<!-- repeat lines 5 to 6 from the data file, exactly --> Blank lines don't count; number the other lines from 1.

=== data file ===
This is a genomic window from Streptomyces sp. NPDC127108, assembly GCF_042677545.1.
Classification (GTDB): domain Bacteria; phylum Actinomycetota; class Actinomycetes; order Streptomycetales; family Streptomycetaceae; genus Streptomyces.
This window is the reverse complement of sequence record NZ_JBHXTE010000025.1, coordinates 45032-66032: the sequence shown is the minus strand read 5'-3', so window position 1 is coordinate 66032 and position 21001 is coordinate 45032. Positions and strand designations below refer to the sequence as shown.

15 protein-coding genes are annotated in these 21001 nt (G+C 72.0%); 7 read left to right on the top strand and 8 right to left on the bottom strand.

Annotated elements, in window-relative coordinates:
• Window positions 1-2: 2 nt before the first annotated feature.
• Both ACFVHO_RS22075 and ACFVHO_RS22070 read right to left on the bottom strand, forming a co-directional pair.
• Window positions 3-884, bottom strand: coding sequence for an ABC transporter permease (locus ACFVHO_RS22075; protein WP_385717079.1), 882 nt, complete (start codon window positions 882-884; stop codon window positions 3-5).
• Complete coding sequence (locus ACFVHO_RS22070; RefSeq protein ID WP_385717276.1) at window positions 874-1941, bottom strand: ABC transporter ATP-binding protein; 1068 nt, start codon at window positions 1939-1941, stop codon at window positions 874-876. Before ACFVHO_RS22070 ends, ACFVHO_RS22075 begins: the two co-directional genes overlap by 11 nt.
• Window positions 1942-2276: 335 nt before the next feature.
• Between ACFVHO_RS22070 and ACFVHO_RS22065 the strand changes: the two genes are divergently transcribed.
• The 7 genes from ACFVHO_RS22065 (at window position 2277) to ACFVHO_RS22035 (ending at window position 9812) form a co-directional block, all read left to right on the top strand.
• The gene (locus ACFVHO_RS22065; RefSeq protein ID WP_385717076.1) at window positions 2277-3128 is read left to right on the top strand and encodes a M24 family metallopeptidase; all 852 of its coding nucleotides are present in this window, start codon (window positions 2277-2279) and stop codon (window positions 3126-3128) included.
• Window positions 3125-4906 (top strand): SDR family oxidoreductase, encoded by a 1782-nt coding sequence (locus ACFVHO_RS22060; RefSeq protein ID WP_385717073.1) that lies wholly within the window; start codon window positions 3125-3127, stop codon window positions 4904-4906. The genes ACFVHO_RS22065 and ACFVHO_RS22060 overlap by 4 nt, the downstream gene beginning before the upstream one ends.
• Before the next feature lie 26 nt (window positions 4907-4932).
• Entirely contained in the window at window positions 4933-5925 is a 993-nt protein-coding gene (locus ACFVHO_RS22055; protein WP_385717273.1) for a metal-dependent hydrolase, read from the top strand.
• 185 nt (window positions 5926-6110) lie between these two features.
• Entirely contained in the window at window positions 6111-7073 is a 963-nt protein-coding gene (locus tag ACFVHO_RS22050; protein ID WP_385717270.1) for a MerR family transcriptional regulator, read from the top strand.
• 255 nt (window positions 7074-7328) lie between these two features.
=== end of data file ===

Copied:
Annotated elements, in window-relative coordinates:
• Window positions 1-2: 2 nt before the first annotated feature.